Waves of downsizing by corporations have led to a current surplus of skilled workers that may be a little weary and suspect of the traditional corporate career path. Whether these workers will be enticed back to the corporate world is still to be determined. However, one thing that has fundamentally changed is the role of mobility. In the past, mobility was always perceived as the ability to move the resource, whether it be the employee, the office or the plant. With the growth in collaborative technologies, much of the mindful work associated with innovation can be accomplished virtually. Mobility now means moving the work to the people, instead of moving the people to the work.


Venture capital has been the driving force behind much of the entrepreneurial activity in our economy over the past 25 years. In addition to their general ability to fund the ongoing operations of a business, venture capitalists are important figures in translating research and development (R&D) activities into commercial outcomes and are therefore credited with a catalytic role in innovation. Whether the source of the venture capital is private equity or from a corporate fund, the fact that venture capitalists invest in technology firms where growth and returns are expected to be significantly higher than other industries is a solid vetting process for Open Innovation.


Government and corporate research and development laboratories are littered with ideas, patents and products that never made it to market. Often these ideas are offshoots of larger projects, and are never really valued on their own merit. Xerox PARC developed the Star Workstation, but failed to market it successfully as the focus of the corporation’s marketing efforts was on high-speed printing. The project was shelved by Xerox, but the features and capabilities of the Star Workstation were later emulated, copied or licensed by other companies, including Microsoft and Apple. While hindsight has perfect vision, it is important to learn from the lessons of Xerox about how Open Innovation can help to avoid these costly blunders. Open Innovation seeks out potential markets and uses for the outputs of research and development efforts even if those markets are not within the current strategic focus of the company.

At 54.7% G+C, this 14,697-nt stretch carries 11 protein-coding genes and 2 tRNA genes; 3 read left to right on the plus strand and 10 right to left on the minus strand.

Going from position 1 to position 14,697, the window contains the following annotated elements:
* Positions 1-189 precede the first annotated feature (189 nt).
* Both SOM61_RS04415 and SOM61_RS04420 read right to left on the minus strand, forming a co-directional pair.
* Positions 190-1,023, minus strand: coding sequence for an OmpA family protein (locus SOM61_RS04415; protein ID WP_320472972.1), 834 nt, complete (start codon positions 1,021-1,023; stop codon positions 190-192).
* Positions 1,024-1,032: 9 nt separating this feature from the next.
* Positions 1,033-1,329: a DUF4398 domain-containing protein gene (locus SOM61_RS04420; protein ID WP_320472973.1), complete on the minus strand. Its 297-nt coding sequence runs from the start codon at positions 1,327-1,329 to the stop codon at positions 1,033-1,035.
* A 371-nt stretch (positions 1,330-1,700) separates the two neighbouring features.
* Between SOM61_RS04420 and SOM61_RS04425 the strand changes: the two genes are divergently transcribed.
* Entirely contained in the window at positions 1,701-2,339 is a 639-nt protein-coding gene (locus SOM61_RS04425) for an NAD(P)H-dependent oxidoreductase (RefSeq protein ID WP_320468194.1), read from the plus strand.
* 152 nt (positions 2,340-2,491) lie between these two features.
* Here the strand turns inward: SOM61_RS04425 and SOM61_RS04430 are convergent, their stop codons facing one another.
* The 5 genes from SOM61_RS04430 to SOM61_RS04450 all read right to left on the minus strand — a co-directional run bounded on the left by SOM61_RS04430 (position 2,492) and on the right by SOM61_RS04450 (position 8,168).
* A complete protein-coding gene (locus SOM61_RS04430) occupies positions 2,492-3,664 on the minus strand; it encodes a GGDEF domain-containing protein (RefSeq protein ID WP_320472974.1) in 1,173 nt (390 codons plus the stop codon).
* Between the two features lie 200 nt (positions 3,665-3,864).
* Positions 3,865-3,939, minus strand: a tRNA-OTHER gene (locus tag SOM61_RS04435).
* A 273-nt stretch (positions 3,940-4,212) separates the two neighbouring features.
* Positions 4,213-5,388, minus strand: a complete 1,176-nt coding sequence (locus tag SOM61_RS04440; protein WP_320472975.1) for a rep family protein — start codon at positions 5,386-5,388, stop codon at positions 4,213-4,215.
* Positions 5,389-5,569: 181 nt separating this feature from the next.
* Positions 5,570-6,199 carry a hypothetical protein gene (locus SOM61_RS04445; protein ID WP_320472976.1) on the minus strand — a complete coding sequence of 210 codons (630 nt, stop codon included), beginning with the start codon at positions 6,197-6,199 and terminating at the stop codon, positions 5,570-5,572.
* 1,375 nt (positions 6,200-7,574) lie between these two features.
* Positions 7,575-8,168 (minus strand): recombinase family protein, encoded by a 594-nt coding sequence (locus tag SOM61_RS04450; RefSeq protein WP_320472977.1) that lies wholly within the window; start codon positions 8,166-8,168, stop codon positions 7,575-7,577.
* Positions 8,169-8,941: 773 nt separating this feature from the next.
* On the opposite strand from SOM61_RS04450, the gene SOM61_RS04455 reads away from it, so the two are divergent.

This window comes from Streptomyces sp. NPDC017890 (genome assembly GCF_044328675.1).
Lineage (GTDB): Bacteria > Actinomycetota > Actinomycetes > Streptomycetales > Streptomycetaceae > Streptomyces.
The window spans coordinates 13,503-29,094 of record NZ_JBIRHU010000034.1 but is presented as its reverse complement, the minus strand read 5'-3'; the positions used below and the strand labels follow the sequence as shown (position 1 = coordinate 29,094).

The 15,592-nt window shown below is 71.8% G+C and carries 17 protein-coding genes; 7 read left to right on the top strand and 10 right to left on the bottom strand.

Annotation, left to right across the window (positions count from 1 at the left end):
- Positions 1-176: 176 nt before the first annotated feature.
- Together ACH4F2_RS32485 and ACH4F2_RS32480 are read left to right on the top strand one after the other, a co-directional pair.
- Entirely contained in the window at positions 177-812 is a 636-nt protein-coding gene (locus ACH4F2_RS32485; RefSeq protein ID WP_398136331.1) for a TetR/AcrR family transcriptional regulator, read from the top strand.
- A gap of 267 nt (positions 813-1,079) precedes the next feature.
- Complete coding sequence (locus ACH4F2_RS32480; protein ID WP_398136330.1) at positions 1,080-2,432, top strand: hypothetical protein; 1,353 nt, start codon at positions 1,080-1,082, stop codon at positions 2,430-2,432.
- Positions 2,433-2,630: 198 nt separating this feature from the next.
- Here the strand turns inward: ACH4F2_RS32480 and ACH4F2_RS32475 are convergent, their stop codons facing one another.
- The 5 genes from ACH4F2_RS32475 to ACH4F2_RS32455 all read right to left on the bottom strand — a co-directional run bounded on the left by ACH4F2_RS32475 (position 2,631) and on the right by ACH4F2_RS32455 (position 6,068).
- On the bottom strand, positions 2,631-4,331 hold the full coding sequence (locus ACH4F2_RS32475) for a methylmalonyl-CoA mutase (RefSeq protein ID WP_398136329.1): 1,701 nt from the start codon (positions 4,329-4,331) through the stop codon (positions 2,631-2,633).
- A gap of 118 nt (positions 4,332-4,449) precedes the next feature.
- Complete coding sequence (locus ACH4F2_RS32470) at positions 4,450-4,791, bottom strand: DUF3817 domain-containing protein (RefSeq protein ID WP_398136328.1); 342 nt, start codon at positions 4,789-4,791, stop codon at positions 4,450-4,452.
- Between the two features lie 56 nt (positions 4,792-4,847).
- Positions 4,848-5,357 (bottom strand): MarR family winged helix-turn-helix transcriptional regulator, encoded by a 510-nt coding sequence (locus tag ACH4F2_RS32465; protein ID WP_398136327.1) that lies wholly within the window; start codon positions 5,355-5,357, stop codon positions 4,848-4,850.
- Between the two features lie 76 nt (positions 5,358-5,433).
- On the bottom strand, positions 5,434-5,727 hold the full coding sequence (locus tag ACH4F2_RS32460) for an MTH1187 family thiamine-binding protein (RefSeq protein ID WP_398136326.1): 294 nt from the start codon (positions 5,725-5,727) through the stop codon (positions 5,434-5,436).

Suppliers are a key resource in gaining external input on innovation. Forward thinking suppliers can often provide quick and relatively easy approaches to innovation that can have transformative effects on a product. Pittsburgh Brewing sought to solve a problem that most beer drinkers can easily identify with – dark glass bottles made the beer get warmer faster. Their supplier, Alcoa, developed an aluminum beer bottle that kept the beer cold for 50 minutes longer, on average, than a regular glass beer bottle.

“Innovation is a mindset.”

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– Razi Imam, Co-Founder and CEO 113 Industries